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It’s about time you headed to the rebel county for a dose of adventure. Here we’ve compiled a list of some of our favourite things to do in Cork.
Cork, where tradition meets contemporary, a cosmopolitan, university city (evident from the number of coffee shops on every corner) Cork city is one of Ireland’s most hip cities. But make sure to step outside the bright city lights and explore Cork county, its rugged plains has so much to offer the eager explorer. There are loads of things to do, be it a moonlight paddle on the waters at night, a stroll through Fitzgerald’s park, or a sea safari. Head to the rebel county for the weekend, be it alone, or with friends and bask in its beauty.
Cork has so many trails, ways and climbs for you to explore. If you fancy a cliff walk then Ballycotton cliff walk is the one you want. A stunning 8.5km cliff track from Ballycotton village to Ballyandreen beach. If a climb is what you are looking for then head for Hungry Hill, a 685m climb in the Caha Mountains of Beara. There is a tough 13km route there to test your abilities on. For a stunning walk along the inlet in Cork Harbour, walk the old railway line to from Carrigaline to Crosshaven. If you are not quite sold, here are six more suggestions for the best hiking routes in Cork, which include the Old Head of Kinsale and the Sheep’s Head.
You may be surprised to learn that Cork has seven inhabited islands in the West Cork Islands group and plenty more that are uninhabited but open for exploration! Sherkin Island, outside the quaint fishing village of Baltimore in West Cork, boasts some of the best scenery in Ireland. Cape Clear is Ireland’s southernmost inhabited Gaeltacht island and is filled with bustling harbours, dramatic sea cliffs and home to some incredible wildlife – whales, leatherback turtles, sunfish, dolphins and sharks are all regularly spotted in the surrounding waters.
Bere Island has a rich history as is evident from the abundance of archaeological sites including ring forts, standing stones, wedge tombs, Martello towers and the old military barracks. Then there’s Dursey Island, home to Ireland’s only cable car. It is the only cable car to traverse open sea water in Europe. Garnish Island is the place to be if you want to see seals. It has a micro-climate unlike anywhere else in Ireland, so you will find exotic plant life not normally found in Ireland.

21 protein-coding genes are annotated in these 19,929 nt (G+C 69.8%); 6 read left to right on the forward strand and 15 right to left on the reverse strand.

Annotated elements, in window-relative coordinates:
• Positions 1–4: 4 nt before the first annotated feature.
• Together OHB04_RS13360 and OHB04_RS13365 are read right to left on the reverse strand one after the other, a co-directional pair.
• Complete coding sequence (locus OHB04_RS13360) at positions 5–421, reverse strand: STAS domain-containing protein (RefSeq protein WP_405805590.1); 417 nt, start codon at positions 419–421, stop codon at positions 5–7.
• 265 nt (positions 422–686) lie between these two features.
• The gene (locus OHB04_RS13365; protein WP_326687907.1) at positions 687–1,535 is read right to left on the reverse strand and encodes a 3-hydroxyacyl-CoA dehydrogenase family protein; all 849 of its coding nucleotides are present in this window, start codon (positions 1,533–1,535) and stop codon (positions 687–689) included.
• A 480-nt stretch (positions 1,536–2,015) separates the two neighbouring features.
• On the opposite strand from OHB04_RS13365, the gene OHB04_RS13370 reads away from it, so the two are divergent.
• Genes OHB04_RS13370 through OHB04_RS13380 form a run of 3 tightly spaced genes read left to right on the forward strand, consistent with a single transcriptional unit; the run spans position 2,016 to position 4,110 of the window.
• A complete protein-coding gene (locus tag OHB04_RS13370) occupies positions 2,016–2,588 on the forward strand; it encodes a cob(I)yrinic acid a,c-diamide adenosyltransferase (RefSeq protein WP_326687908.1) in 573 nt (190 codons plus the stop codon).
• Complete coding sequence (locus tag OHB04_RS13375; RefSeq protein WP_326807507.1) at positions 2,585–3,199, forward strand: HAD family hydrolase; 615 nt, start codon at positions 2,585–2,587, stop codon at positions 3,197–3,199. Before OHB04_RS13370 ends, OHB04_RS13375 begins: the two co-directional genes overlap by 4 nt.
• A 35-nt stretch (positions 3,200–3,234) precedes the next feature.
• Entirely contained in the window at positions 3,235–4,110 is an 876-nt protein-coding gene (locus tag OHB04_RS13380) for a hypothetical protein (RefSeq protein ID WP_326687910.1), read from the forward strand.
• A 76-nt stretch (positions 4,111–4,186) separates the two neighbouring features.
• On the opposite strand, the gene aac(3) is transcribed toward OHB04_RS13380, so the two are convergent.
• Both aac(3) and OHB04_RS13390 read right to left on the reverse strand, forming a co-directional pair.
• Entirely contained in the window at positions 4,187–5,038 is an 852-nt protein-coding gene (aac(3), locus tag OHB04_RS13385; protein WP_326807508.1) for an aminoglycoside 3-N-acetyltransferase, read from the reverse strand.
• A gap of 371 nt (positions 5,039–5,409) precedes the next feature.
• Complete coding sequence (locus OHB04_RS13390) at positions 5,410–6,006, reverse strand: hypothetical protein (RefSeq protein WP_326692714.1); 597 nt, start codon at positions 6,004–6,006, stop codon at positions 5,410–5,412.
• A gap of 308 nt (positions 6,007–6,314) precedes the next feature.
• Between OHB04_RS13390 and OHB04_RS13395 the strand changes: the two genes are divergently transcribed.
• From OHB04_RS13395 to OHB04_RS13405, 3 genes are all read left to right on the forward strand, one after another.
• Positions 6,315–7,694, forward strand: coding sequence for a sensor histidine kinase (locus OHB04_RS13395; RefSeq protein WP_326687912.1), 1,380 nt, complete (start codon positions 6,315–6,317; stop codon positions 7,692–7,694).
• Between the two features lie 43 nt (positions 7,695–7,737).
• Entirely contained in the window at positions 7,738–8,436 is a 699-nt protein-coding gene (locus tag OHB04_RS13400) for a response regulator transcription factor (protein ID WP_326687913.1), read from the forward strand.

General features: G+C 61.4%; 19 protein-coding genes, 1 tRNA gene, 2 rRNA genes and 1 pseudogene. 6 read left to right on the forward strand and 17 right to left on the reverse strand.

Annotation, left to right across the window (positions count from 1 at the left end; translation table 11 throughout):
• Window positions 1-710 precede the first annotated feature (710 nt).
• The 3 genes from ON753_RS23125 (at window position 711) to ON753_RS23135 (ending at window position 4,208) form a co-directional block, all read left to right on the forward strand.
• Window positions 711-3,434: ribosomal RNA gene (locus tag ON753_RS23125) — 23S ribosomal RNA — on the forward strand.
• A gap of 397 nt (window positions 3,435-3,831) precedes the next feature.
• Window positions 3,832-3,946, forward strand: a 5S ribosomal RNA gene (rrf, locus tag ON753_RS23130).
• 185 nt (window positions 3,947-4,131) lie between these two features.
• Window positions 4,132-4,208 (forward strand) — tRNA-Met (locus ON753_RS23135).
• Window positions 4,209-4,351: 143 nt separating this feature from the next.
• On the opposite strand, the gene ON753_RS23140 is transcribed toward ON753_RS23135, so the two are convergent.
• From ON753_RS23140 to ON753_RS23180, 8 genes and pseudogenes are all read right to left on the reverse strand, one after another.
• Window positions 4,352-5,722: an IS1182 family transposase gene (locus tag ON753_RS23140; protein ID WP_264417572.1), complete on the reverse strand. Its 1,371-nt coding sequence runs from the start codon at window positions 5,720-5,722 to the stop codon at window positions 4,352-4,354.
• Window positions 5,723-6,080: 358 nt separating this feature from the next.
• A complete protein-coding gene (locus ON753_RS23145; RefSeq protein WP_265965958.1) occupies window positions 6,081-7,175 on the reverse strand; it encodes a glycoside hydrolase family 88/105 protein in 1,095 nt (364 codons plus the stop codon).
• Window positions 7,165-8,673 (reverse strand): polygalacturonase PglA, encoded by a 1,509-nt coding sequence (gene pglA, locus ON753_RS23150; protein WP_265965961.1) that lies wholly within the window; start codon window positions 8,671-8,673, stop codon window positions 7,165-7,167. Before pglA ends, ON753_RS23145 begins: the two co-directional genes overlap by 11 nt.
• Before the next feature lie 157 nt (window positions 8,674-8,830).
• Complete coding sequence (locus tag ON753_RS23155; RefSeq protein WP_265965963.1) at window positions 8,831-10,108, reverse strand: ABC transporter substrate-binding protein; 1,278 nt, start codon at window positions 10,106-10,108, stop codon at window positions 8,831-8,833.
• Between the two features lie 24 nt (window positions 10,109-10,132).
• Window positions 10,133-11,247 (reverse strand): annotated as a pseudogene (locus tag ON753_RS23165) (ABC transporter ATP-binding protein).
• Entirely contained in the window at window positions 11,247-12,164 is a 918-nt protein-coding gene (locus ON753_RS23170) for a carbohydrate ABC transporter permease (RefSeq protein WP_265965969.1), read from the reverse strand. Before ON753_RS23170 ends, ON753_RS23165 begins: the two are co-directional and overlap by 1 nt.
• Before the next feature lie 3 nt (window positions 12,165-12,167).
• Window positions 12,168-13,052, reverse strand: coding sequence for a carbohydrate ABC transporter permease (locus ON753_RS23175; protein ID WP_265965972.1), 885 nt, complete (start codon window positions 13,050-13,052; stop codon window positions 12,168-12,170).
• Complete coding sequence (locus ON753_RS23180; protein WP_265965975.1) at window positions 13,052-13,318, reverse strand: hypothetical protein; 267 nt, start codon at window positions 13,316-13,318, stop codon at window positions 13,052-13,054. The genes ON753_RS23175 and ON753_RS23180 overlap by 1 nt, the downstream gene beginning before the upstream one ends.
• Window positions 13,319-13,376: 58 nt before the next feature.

Spike Island is the one to go to for tours. And last but definitely not least is Inchydoney island, find out why we love it so much and why you need to plan your own trip to Inchydoney here.
Take a look at our full list of the best islands in Cork to visit.
The first thing you notice when you get out of Cork city and into the countryside is the number of people out on their bikes for a spin, which we just love seeing! There are so many incredible cycling routes in Cork to try out. Some of our favourites include The Beara Way Cycling route and Sheep’s Head route. Also, there is a truly beautiful cycle along the coast of Kenmare that you should definitely put on your bucket list. You’ll be able to hire bikes and electric assisted bikes from Cycle West Cork if you don’t want to lug your own along.
On a clear night, head to Lough Hyne to look up and gaze at Cork’s starry skies. If you are staying in Cork city than Blackrock Observatory is a must. A castle turned stargazing observatory, this place ideal for families to behold the wonder of stars and space.
There are few experiences more potent in life than that of kayaking by moonlight, and few places do it as good as Cork. Atlantic Sea Paddling was voted as one of the top 10 alternative tours in the world by Trip Advisor. Experience sunset, seabirds and the stars above as you make your way across either Castlehaven Bay or Lough Hyne in West Cork. We promise it will be the best €50 you ever spent. Nothing sounds more idyllic than a paddle underneath the starry sky, with bioluminescent plankton lighting your way as you go. This is not one for competitive paddlers, it’s to slow down, take it easy and marvel at nature. Check out our experience of city kayaking in Cork.
Cork is legendary for its whale watching voyages and few do it better than Whale Watch West Cork. The boat Voyager leaves Baltimore Harbour daily at 9.30am and 2.15pm. Dress warmly and bring snacks and pray to the gods that you will spot a few of the following; minke, fin, humpback whales, common dolphins, harbour porpoises, seals, turtles, basking sharks or all of the above! The tour takes around four hours and is so worth giving up a morning/evening for.
For something a bit faster and more adrenaline fuelled, opt for a sea safari. The excursion combines high-speed thrills, history, culture and of course, best of all, wildlife! Operating out of Cork Harbour, Cork Sea Safari is quickly becoming the thing to do on Cork’s thriving tourist circuit.
Still a relatively unknown pastime in Ireland but that is beginning to change. Coasteering has everything the intrepid explorer wants; scaling rocks and cliffs and jumping off them! Explore some of Ireland’s most scenic coastline on the Kinsale Ireland Coasteering experience. Kinsale Surf School also offers surfing, yoga and SUP if coasteering doesn’t take your fancy.
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By Orla O'Muiri
Pingback: Family-Friendly Walks in Cork: 7 of the Best Trails | Outsider.ie
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